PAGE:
Health Female Adda
1 year ago
Did you know firefighters are more prone to cancer? Here’s why

Cancer can happen to anyone but did you know firefighters are more prone to suffering from cancer? The nature of their work makes them more prone to cancer and other health issues too. According to a detailed meta-analysis of 32 studies, firefighters are more prone to cancer than people with a lesser harmful career. The study says, ‘During the course of their work, firefighters are exposed to harmful substances at the fire scene as well as at the firehouse. At the fire scene, firefighters are potentially exposed to various mixtures of particulates, gases, mists, fumes of an organic and/or inorganic nature, and the resultant pyrolysis products.’ These different types and mixtures of elements that the firefighters are exposed to can potentially cause various types of cancers. Do you know what are the most common types of cancer in India?

The nature of their job demands them to be around specific potential exposures that include harmful metals. According to the study these metals could include, ‘lead, antimony, cadmium, uranium, chemical substances, including acrolein, benzene, methylene chloride, polyaromatic hydrocarbons, perchloroethylene, toluene, trichloroethylene, trichlorophenol, xylene, formaldehyde, minerals such as asbestos, crystalline, and noncrystalline silica, silicates, and various gases’ They may have acute, toxic effects that may eventually cause cancer.

The situation may worsen if the firefighters don’t receive proper respiratory protection equipment which is mostly the case in India and other developing nations. Inadequate protection equipment, especially for the respiratory passage, paves the way for unrecognized exposure to the toxic materials mentioned above.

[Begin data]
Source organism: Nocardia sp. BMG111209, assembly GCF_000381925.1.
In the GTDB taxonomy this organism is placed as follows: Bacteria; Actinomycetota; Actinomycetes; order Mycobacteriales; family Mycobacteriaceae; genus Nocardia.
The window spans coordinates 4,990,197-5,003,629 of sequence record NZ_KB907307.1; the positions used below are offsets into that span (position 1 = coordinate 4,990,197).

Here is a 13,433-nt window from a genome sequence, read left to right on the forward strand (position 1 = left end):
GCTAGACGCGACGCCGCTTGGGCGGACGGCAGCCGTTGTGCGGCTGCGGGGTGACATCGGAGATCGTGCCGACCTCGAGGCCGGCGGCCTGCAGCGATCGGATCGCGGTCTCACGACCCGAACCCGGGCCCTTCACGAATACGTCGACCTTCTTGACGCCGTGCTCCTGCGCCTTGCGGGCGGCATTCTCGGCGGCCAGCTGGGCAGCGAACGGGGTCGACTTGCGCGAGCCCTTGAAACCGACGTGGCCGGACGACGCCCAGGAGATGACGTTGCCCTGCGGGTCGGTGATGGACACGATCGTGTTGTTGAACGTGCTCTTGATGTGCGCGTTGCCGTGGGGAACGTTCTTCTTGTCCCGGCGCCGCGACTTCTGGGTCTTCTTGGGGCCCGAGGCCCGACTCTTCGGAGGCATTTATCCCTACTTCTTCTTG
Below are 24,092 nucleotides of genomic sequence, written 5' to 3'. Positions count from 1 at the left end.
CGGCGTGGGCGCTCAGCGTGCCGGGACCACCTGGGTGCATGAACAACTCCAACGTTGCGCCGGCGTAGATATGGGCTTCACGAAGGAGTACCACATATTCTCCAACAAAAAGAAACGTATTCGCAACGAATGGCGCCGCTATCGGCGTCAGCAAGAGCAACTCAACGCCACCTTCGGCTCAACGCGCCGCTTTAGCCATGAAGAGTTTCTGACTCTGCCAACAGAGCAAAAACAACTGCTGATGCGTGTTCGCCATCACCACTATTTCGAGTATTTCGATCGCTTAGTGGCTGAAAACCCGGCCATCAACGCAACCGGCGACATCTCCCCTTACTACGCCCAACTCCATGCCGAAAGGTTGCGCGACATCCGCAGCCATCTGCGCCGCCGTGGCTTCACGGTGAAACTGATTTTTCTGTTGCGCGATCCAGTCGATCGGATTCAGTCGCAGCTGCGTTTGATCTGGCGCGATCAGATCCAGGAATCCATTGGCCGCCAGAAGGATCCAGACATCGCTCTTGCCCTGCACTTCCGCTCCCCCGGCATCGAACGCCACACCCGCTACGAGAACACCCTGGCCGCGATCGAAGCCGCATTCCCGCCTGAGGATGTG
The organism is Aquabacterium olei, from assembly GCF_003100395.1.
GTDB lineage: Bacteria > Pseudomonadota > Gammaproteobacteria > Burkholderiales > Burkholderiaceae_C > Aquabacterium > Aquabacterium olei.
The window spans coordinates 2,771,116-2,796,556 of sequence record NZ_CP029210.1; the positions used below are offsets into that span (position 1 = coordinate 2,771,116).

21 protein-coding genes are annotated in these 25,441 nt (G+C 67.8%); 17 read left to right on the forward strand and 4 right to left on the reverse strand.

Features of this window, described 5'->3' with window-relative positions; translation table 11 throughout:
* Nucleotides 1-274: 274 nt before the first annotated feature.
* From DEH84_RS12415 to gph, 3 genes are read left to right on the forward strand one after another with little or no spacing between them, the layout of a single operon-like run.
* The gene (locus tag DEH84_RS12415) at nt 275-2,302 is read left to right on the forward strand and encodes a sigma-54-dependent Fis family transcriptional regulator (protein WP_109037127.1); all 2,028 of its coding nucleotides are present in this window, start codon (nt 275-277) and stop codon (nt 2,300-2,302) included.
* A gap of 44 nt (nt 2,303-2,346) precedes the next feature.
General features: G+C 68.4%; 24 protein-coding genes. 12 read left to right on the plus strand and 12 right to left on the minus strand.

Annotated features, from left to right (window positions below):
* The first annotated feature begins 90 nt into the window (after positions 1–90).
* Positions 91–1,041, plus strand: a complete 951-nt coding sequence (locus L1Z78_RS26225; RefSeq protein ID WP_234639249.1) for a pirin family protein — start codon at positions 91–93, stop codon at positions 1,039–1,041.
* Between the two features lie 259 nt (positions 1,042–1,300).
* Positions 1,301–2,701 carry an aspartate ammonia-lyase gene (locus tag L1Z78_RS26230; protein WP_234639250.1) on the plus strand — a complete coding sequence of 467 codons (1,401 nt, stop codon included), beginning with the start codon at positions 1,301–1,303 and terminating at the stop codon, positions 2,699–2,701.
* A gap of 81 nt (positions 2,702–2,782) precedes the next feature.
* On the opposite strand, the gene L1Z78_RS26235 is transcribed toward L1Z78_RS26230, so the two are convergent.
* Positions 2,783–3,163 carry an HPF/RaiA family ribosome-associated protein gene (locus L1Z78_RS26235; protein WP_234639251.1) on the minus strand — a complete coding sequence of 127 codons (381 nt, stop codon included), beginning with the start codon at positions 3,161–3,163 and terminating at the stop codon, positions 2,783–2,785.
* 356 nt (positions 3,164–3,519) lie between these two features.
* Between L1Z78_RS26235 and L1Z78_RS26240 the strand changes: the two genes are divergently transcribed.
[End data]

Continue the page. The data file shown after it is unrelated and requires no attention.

The study also concluded that what are the cancers that the firefighters are more prone to get. Multiple myelomas, non-Hodgkin’s lymphoma and prostate cancer were the cancers that researches found more common among the firefighters. Firefighters also have their skin, including the groin area, frequently covered with ‘black soot’ which could also make them more prone to skin cancer too.


LeMasters, G. K., Genaidy, A. M., Succop, P., Deddens, J., Sobeih, T., Barriera-Viruet, H., … & Lockey, J. (2006). Cancer risk among firefighters: a review and meta-analysis of 32 studies. Journal of occupational and environmental medicine, 48(11), 1189-1202.

Golden, A. L., Markowitz, S. B., & Landrigan, P. J. (1995). The risk of cancer in firefighters. Occupational medicine (Philadelphia, Pa.), 10(4), 803-820.

Sigurdardottir, L. G., Valdimarsdottir, U. A., Fall, K., Rider, J. R., Lockley, S. W., Schernhammer, E., & Mucci, L. A. (2012). Circadian disruption, sleep loss, and prostate cancer risk: a systematic review of epidemiologic studies. Cancer Epidemiology and Prevention Biomarkers.

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